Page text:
Obstacles: There were a lot of water obstacles, and some were 100% new to me. Volunteers were thorough in explaining what to do and were also very encouraging.  The challenges went beyond the usual grip strength/run fast that I am used to.


What I thought would be a faster course was offset by the tall grass. This turned many miles into high knee drills.  It was a blast to run a competitive raced that required teamwork and individual push.  The new venue was easy to find and had super volunteers.

If Tough Mudder is serious about (suddenly) starting all these competitions for money, they need to be more organized and definitely need to handle the timing and money situation better.

Tough Mudders are always fun, and I viewed this as a training opportunity.  To win my first Tougher Mudder was cool, but the way the winners were treated (this is coming from talking to the 1st and 2nd place male winners and the 2nd place female, as well) needs to be handled much differently.

As always, big thanks to the volunteers, and because the Tough Mudder was my first ever OCR and it is what got me into OCR racing. I’ll always have one on my racing calendar!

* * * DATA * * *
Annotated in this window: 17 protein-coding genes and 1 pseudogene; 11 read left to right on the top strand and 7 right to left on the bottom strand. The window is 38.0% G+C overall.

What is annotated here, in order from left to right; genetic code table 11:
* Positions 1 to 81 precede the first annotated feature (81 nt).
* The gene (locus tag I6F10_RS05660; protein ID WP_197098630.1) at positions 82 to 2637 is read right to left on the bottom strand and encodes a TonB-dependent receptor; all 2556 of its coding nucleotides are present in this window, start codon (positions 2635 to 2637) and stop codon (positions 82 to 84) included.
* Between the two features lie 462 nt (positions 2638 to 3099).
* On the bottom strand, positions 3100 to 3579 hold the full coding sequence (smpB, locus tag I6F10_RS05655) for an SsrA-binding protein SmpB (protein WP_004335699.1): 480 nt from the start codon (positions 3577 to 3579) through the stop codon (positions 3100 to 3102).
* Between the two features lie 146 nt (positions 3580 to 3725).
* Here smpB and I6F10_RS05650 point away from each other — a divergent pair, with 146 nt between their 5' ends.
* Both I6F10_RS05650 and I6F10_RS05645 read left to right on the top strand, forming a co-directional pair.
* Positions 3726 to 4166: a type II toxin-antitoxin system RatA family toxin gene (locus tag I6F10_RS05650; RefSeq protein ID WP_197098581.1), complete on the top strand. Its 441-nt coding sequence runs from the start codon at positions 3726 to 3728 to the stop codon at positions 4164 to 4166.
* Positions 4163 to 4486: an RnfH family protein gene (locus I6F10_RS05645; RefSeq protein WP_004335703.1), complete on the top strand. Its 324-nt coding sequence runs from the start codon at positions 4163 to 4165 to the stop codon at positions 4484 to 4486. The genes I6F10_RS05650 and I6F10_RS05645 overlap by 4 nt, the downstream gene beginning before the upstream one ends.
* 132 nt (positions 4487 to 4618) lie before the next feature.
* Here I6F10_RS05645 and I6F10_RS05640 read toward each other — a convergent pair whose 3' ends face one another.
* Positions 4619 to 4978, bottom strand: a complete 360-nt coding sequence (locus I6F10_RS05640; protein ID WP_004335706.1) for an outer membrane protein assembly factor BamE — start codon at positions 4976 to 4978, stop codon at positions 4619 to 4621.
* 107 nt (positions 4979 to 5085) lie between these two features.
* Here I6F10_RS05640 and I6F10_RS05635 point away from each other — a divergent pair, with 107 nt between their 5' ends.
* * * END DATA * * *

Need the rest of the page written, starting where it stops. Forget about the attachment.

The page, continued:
BattleFrog – 2016 Greater Nashville

12987078_1210208305663996_8757510483983590275_nThe 2016 Greater Nashville BattleFrog was held April 9th just South of the city at Wooly’s Off Road Club in Lynnville, Tennessee. Two things were evident right off the bat upon showing us at the 5.25 mile course that would make this an epic challenge. The weather, with Elite start time temps hovering around the freezing mark with a slight breeze it was going to make it a chilly event. And…… those hills, and hills, and more hills. With a one lap elevation change of 1,500 feet on very technical terrain athletes knew we were going to be in for a very long day. BattleFrog was nice enough to limit our time in the water with no swim and only a few swampy areas to slosh through. I think this was a wise choice due to the near freezing tempratures, having an athlete become hypothermic wouldn’t be good for business. Especially with BattleFrog adding so many new events this year, but those hills, and hills, and more hills….